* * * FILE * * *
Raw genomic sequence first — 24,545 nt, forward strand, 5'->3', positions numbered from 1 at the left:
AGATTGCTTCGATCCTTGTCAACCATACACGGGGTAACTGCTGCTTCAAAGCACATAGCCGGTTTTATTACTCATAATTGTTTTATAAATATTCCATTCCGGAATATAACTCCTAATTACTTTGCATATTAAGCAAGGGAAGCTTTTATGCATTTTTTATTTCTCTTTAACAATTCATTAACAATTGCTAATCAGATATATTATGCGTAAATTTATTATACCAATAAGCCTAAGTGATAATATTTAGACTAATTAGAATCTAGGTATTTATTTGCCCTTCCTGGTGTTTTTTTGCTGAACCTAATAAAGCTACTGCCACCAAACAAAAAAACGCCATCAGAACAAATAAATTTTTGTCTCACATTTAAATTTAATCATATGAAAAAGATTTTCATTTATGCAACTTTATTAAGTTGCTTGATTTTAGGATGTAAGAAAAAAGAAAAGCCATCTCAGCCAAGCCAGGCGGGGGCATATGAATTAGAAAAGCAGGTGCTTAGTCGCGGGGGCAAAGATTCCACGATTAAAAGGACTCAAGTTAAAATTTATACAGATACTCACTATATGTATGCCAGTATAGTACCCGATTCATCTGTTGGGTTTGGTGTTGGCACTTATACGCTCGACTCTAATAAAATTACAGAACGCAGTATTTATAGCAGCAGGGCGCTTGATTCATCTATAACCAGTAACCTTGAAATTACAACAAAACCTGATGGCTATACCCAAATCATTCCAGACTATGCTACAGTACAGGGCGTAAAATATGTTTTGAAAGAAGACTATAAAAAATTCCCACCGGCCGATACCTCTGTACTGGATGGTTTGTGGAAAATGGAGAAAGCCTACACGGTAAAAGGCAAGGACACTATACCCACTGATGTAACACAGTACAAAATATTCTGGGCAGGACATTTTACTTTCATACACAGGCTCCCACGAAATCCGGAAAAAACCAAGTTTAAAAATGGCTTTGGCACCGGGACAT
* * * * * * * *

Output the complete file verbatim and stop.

Raw genomic sequence first — 24,545 nt, forward strand, 5'->3', positions numbered from 1 at the left:
AGATTGCTTCGATCCTTGTCAACCATACACGGGGTAACTGCTGCTTCAAAGCACATAGCCGGTTTTATTACTCATAATTGTTTTATAAATATTCCATTCCGGAATATAACTCCTAATTACTTTGCATATTAAGCAAGGGAAGCTTTTATGCATTTTTTATTTCTCTTTAACAATTCATTAACAATTGCTAATCAGATATATTATGCGTAAATTTATTATACCAATAAGCCTAAGTGATAATATTTAGACTAATTAGAATCTAGGTATTTATTTGCCCTTCCTGGTGTTTTTTTGCTGAACCTAATAAAGCTACTGCCACCAAACAAAAAAACGCCATCAGAACAAATAAATTTTTGTCTCACATTTAAATTTAATCATATGAAAAAGATTTTCATTTATGCAACTTTATTAAGTTGCTTGATTTTAGGATGTAAGAAAAAAGAAAAGCCATCTCAGCCAAGCCAGGCGGGGGCATATGAATTAGAAAAGCAGGTGCTTAGTCGCGGGGGCAAAGATTCCACGATTAAAAGGACTCAAGTTAAAATTTATACAGATACTCACTATATGTATGCCAGTATAGTACCCGATTCATCTGTTGGGTTTGGTGTTGGCACTTATACGCTCGACTCTAATAAAATTACAGAACGCAGTATTTATAGCAGCAGGGCGCTTGATTCATCTATAACCAGTAACCTTGAAATTACAACAAAACCTGATGGCTATACCCAAATCATTCCAGACTATGCTACAGTACAGGGCGTAAAATATGTTTTGAAAGAAGACTATAAAAAATTCCCACCGGCCGATACCTCTGTACTGGATGGTTTGTGGAAAATGGAGAAAGCCTACACGGTAAAAGGCAAGGACACTATACCCACTGATGTAACACAGTACAAAATATTCTGGGCAGGACATTTTACTTTCATACACAGGCTCCCACGAAATCCGGAAAAAACCAAGTTTAAAAATGGCTTTGGCACCGGGACAT